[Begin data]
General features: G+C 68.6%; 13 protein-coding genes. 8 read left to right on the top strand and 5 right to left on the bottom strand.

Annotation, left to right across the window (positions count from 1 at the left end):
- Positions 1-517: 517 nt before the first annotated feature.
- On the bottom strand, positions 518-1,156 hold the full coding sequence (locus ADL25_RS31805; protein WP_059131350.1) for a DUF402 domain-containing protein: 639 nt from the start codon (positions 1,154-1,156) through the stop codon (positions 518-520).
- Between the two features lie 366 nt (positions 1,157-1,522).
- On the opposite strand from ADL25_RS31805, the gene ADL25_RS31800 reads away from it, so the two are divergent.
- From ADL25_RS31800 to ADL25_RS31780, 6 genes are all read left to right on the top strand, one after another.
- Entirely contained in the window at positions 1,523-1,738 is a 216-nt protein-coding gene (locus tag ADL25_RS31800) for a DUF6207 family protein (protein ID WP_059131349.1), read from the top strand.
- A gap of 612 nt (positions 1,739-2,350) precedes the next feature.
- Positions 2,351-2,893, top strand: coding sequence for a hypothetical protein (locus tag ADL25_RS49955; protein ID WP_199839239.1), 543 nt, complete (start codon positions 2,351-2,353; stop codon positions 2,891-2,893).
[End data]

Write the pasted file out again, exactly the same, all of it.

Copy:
General features: G+C 68.6%; 13 protein-coding genes. 8 read left to right on the top strand and 5 right to left on the bottom strand.

Annotation, left to right across the window (positions count from 1 at the left end):
- Positions 1-517: 517 nt before the first annotated feature.
- On the bottom strand, positions 518-1,156 hold the full coding sequence (locus ADL25_RS31805; protein WP_059131350.1) for a DUF402 domain-containing protein: 639 nt from the start codon (positions 1,154-1,156) through the stop codon (positions 518-520).
- Between the two features lie 366 nt (positions 1,157-1,522).
- On the opposite strand from ADL25_RS31805, the gene ADL25_RS31800 reads away from it, so the two are divergent.
- From ADL25_RS31800 to ADL25_RS31780, 6 genes are all read left to right on the top strand, one after another.
- Entirely contained in the window at positions 1,523-1,738 is a 216-nt protein-coding gene (locus tag ADL25_RS31800) for a DUF6207 family protein (protein ID WP_059131349.1), read from the top strand.
- A gap of 612 nt (positions 1,739-2,350) precedes the next feature.
- Positions 2,351-2,893, top strand: coding sequence for a hypothetical protein (locus tag ADL25_RS49955; protein ID WP_199839239.1), 543 nt, complete (start codon positions 2,351-2,353; stop codon positions 2,891-2,893).